Through the aid of technology some authors have found a new way to shoot themselves in the foot…vitriolic rants about editors and publishing houses on the various private loops. More than one editor has told me that they know everything that happens on the loops.

My advice is to avoid what can be avoided and be willing to take detours along the way.
Pattie Steele Perkins
Steele Perkins Literary Agency

Friday, June 09, 2006

An Agent's View on Changing Publishing Houses


I watched with fascination as the new Katie Couric deals with CBS evolved. First it appears as if everyone has left the table happy. Katie’s old boss, Katie’s new boss and Katie.

Katie’s old boss knew he could not give her what she wanted…the anchor position that belongs to Brian Williams.

It wasn’t about the money for Katie. It has been reported that she will be making less at slightly CBS. OK what’s a few million less you say but what would she have gotten if NBC thought they had a chance of keeping her. Katie knew what she wanted and was willing to take less to get it .The other specifics of the deal have not been reported to the best of my knowledge.

There are several lessons to be learned from how this deal was conducted. Even Kathie said that when she was negotiating with CBS it was the “worst kept secret in America”. From what I understand she got permission to negotiate earlier than her NBC contract would let her. And during the negotiations Katie didn’t let slip to Star magazine through “people close to her” the specific details of the progress of those negotiations. She didn’t use her platform at NBC to make her negotiation points and even when she finally made the announcement that she was leaving she said she was leaving to “work on the CBS evening news”. The conventional wisdom is that part of deal for her leaving was NBC would not allow her to say what position she was taking at CBS.

So what are the lessons you ask?

First know what you want and be willing to stick to it. The entire world will be watching in the fall to see if “Cute” Katie can anchor. If you want to change genres for instance as Nora Roberts did are you willing to take a pay cut and a lower print run to do it? Are you willing to put up with bad reviews and readers leaving because its different from what you normally do? For Nora JD Robb worked out. The jury for Katie is still out.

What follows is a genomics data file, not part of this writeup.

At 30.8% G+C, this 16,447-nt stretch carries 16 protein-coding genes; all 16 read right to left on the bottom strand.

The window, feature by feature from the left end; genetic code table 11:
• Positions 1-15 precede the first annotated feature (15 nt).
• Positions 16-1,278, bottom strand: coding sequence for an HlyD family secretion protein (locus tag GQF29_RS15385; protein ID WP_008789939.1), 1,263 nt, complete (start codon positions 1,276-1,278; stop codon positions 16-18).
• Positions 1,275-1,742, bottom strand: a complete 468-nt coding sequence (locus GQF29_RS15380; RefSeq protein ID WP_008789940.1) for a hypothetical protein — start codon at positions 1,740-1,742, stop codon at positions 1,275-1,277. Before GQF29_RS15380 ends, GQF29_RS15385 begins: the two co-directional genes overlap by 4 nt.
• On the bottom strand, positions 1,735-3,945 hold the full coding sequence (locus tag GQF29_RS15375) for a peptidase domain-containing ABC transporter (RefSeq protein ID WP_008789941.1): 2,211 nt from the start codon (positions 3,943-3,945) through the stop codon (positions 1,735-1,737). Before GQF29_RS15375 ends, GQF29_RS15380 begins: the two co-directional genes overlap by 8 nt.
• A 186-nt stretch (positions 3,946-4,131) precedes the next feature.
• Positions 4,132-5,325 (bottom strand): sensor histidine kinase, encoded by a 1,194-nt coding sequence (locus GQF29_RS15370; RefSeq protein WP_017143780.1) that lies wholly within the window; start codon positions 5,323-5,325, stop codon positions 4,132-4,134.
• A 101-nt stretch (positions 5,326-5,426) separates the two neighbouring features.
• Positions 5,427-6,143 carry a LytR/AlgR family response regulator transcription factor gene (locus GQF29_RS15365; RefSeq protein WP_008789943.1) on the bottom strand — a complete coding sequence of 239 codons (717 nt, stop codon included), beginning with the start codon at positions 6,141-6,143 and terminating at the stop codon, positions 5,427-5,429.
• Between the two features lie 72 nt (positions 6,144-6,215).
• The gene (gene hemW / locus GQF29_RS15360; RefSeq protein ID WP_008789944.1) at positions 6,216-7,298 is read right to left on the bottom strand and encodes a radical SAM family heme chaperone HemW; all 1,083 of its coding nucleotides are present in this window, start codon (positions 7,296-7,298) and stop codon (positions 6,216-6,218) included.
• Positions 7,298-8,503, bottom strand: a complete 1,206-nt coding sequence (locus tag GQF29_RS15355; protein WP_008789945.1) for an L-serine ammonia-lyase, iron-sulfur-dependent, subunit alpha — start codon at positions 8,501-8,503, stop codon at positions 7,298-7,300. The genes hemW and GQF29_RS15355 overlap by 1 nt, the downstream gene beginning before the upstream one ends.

It is always good to have a confident sometimes referred to as an agent to bounce things off of when you’re making a critical career move. But a deal isn’t done until it’s done. Either side may walk away from the table. Discussing deal points or the process of the negotiations on line while the deal is in process may kill the deal.

Most authors have an option clause. If you want to leave the house you are currently with you must live up to the terms of that option just as Katie couldn’t negotiate with CBS earlier than her contract allowed unless she got permission.

If your changing houses leave your former home as graciously as Katie did. You never know you may want to go back at sometime. Complete all the work you still owe your former publisher in the same timely and meticulous way you have done in the past. All the time Katie’s deal was in progress she went to work every day and did her job as she always had. She didn’t slip into the anchor chair just to show CBS what she could do. When the deal was done she made the announcement the way NBC wanted her to.


Steele-Perkins Literary Agency
26 Island Lane
Canandaigua, NY 14424
585-396-9290

Wednesday, June 07, 2006

Life in Literary Land. . .

or Why I didn’t Read Your Proposal Today as I said I would.

Okay, you submitted the perfect Query letter…why does it take so long to get a response.